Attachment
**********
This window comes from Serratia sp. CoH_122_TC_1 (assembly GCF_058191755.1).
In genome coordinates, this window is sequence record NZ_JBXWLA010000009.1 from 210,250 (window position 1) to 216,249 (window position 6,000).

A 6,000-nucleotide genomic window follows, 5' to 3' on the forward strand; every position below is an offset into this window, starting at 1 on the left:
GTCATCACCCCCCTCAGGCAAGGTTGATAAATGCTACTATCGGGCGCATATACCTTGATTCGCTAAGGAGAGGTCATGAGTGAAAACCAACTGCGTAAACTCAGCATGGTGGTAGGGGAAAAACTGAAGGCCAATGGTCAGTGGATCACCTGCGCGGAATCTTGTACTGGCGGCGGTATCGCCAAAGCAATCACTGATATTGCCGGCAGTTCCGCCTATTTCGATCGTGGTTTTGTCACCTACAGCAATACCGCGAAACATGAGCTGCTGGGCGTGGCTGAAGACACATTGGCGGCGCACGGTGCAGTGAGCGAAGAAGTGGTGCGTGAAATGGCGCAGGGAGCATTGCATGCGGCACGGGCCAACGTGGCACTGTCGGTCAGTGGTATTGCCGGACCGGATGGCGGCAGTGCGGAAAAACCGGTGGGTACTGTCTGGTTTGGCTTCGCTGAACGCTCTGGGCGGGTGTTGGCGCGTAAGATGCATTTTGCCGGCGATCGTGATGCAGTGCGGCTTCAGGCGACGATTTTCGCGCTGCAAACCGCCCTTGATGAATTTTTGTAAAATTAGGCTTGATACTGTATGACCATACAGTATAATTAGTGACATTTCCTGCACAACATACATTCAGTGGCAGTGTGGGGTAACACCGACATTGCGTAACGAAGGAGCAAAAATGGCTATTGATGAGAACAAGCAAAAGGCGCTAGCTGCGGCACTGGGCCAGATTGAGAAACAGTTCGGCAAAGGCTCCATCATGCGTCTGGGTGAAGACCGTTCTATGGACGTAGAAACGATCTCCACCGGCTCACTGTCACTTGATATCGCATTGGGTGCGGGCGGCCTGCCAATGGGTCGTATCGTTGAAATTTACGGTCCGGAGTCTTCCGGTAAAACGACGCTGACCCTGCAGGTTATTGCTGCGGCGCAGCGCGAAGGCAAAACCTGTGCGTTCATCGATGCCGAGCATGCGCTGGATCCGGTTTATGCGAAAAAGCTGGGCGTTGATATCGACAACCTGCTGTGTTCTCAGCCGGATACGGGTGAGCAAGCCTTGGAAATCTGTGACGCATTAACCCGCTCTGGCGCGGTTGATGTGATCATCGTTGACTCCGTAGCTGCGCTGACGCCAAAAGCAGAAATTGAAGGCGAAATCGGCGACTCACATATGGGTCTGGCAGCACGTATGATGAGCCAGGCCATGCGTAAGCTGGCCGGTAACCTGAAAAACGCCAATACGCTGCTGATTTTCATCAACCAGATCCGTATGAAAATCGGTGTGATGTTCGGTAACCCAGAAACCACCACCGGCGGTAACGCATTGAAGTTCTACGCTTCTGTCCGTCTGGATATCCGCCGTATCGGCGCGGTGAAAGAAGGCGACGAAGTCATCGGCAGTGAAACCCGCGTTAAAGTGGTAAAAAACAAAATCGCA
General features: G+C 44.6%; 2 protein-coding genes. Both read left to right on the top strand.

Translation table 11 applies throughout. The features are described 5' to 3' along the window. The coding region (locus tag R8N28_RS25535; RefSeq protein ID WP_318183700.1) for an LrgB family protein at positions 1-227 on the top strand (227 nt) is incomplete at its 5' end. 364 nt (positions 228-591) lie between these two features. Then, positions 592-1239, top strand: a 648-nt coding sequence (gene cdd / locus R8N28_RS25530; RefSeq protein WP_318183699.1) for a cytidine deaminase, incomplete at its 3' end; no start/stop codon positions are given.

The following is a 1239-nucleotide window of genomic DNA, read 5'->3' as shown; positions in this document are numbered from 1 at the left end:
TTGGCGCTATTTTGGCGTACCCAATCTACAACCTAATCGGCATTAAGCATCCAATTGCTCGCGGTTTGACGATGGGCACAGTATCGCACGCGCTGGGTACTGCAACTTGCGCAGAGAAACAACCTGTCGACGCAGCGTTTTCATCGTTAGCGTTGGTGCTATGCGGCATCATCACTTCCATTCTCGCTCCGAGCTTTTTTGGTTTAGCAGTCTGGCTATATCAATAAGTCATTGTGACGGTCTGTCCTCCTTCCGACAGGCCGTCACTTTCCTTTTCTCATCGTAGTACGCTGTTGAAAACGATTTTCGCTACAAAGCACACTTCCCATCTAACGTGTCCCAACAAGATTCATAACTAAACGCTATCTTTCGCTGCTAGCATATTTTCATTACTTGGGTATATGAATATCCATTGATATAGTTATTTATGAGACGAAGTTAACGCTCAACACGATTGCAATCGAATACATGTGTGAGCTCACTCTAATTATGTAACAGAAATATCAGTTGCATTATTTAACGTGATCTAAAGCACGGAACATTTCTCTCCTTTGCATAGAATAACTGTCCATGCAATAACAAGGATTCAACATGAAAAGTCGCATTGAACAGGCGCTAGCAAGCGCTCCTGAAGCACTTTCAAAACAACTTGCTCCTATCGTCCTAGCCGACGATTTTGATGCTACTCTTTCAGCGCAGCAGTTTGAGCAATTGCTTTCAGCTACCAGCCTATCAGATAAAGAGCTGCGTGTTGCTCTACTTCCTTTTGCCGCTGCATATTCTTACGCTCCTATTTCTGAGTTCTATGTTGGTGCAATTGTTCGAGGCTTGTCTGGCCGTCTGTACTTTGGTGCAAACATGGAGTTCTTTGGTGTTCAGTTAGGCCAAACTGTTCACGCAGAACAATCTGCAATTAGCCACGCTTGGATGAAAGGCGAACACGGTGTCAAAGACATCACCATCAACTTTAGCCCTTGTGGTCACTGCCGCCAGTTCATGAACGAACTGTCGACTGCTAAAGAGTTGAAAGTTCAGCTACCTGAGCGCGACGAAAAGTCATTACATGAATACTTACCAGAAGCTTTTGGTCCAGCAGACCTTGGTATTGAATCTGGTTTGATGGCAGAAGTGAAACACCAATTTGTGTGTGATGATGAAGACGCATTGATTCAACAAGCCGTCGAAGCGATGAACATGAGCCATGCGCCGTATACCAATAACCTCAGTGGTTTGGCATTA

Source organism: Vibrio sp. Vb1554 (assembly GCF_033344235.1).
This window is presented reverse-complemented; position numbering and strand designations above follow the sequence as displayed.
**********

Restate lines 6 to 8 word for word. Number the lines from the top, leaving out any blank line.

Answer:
Translation table 11 applies throughout. The features are described 5' to 3' along the window. The coding region (locus tag R8N28_RS25535; RefSeq protein ID WP_318183700.1) for an LrgB family protein at positions 1-227 on the top strand (227 nt) is incomplete at its 5' end. 364 nt (positions 228-591) lie between these two features. Then, positions 592-1239, top strand: a 648-nt coding sequence (gene cdd / locus R8N28_RS25530; RefSeq protein WP_318183699.1) for a cytidine deaminase, incomplete at its 3' end; no start/stop codon positions are given.

The following is a 1239-nucleotide window of genomic DNA, read 5'->3' as shown; positions in this document are numbered from 1 at the left end:
TTGGCGCTATTTTGGCGTACCCAATCTACAACCTAATCGGCATTAAGCATCCAATTGCTCGCGGTTTGACGATGGGCACAGTATCGCACGCGCTGGGTACTGCAACTTGCGCAGAGAAACAACCTGTCGACGCAGCGTTTTCATCGTTAGCGTTGGTGCTATGCGGCATCATCACTTCCATTCTCGCTCCGAGCTTTTTTGGTTTAGCAGTCTGGCTATATCAATAAGTCATTGTGACGGTCTGTCCTCCTTCCGACAGGCCGTCACTTTCCTTTTCTCATCGTAGTACGCTGTTGAAAACGATTTTCGCTACAAAGCACACTTCCCATCTAACGTGTCCCAACAAGATTCATAACTAAACGCTATCTTTCGCTGCTAGCATATTTTCATTACTTGGGTATATGAATATCCATTGATATAGTTATTTATGAGACGAAGTTAACGCTCAACACGATTGCAATCGAATACATGTGTGAGCTCACTCTAATTATGTAACAGAAATATCAGTTGCATTATTTAACGTGATCTAAAGCACGGAACATTTCTCTCCTTTGCATAGAATAACTGTCCATGCAATAACAAGGATTCAACATGAAAAGTCGCATTGAACAGGCGCTAGCAAGCGCTCCTGAAGCACTTTCAAAACAACTTGCTCCTATCGTCCTAGCCGACGATTTTGATGCTACTCTTTCAGCGCAGCAGTTTGAGCAATTGCTTTCAGCTACCAGCCTATCAGATAAAGAGCTGCGTGTTGCTCTACTTCCTTTTGCCGCTGCATATTCTTACGCTCCTATTTCTGAGTTCTATGTTGGTGCAATTGTTCGAGGCTTGTCTGGCCGTCTGTACTTTGGTGCAAACATGGAGTTCTTTGGTGTTCAGTTAGGCCAAACTGTTCACGCAGAACAATCTGCAATTAGCCACGCTTGGATGAAAGGCGAACACGGTGTCAAAGACATCACCATCAACTTTAGCCCTTGTGGTCACTGCCGCCAGTTCATGAACGAACTGTCGACTGCTAAAGAGTTGAAAGTTCAGCTACCTGAGCGCGACGAAAAGTCATTACATGAATACTTACCAGAAGCTTTTGGTCCAGCAGACCTTGGTATTGAATCTGGTTTGATGGCAGAAGTGAAACACCAATTTGTGTGTGATGATGAAGACGCATTGATTCAACAAGCCGTCGAAGCGATGAACATGAGCCATGCGCCGTATACCAATAACCTCAGTGGTTTGGCATTA